I knew that I would one day look at all He’d done, and I would proclaim those same words in Psalm 40, “You have multiplied, O Lord my God, your wondrous deeds and your thoughts toward us — none can compare with you! I will proclaim and tell of them, yet they are more than can be told.”
I guess I didn’t know for sure. I didn’t always feel like it was true — but sometimes when you’re facing a seemingly impossible circumstance, the only way to find the light at the end of the tunnel is to keep walking, believing it has to be at the end. What’s the alternative? Sit in the dark? No thanks.
Fast forward about two years from the first day I started praying that prayer, and I’ll never forget the sweetness of my sister telling me that she had decided to follow Jesus. I’ll never forget seeing my dad baptize her in the lake in east Texas on Easter Sunday in 2011.
But you know what’s even better than our ideals of the perfect ending to a story? God’s ideal perfect ending. He always one ups my “best case scenario” expectation. Last weekend, He did exactly that. My little sister married the most Godly, amazing man.
As we started leading up to her wedding weekend, my own journey of struggling to get pregnant was getting harder at the same time. We’d gone through a second round of fertility treatment to help us, and the same day I left for my sister’s wedding weekend, I found out for certain that my body had responded poorly again.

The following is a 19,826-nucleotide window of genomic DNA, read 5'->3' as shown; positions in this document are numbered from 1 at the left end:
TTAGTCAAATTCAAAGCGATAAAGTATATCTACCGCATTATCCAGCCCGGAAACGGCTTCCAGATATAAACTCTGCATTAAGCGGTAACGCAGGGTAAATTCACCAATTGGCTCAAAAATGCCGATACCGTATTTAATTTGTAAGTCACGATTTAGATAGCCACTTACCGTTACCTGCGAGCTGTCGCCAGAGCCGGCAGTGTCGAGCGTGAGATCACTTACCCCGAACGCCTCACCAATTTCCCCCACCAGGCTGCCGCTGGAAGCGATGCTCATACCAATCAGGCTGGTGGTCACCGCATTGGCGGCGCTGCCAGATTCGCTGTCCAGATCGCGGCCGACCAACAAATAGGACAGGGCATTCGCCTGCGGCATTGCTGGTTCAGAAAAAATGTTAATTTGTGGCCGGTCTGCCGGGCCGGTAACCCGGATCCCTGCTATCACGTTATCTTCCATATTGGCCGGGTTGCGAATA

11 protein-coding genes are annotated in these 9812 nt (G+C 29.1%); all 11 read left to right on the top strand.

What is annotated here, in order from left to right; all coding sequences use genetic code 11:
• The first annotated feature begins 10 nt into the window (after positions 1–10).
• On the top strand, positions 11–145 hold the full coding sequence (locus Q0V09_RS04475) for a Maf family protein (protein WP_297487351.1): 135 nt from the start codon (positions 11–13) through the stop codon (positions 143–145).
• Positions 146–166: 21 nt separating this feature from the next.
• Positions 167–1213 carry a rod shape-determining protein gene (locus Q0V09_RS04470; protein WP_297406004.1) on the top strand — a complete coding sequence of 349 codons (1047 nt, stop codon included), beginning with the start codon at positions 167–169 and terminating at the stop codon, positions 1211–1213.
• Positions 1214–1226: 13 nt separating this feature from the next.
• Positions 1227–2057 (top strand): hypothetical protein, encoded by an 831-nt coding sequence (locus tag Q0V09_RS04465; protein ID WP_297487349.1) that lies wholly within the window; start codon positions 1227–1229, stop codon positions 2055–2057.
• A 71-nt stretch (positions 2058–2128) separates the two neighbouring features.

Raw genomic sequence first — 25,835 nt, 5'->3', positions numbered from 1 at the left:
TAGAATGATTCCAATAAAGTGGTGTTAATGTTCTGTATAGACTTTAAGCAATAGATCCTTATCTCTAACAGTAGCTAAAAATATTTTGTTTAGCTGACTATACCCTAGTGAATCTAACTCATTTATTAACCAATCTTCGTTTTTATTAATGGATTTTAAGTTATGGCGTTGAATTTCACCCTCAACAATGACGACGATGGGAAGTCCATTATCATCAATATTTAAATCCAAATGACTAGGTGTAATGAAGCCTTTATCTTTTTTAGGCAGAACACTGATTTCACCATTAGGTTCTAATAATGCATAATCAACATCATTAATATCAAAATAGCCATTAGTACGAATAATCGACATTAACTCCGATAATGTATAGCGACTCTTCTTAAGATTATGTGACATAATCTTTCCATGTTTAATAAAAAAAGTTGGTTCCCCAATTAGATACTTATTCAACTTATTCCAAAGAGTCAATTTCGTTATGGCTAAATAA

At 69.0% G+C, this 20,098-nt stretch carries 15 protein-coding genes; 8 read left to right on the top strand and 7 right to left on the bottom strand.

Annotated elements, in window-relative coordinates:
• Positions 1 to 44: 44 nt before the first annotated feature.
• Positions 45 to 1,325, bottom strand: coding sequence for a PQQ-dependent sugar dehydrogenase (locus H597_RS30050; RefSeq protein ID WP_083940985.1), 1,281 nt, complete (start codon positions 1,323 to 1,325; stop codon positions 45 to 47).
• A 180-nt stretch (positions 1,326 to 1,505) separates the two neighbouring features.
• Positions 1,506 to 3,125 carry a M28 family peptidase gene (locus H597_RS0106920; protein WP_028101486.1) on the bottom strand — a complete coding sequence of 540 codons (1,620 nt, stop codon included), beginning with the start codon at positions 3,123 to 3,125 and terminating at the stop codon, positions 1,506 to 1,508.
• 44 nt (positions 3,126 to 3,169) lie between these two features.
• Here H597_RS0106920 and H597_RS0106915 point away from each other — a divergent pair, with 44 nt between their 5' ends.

Everything in me wanted to grieve instead of celebrate.
The reality, though, is this: God was going to wave a banner of hope and of His faithfulness over the weekend ahead of me, whether I felt like it was true or not. It’s just what He was doing. There would be no stopping it.
As soon as I felt myself start to get discouraged that day, I had to have one of those out-loud moments of having to put Satan in his place. He could have none of my joy. This weekend was the grand finale, more-than-perfect ending to one of my favorite stories God has ever written — and I was going to celebrate it like crazy.
I had just gotten done telling my little sister a week earlier, as she told me she knew I was having a hard year and that she had been praying for “little Gilmores” daily, that I would be riding on the coat tails of her victory while I still waited for mine.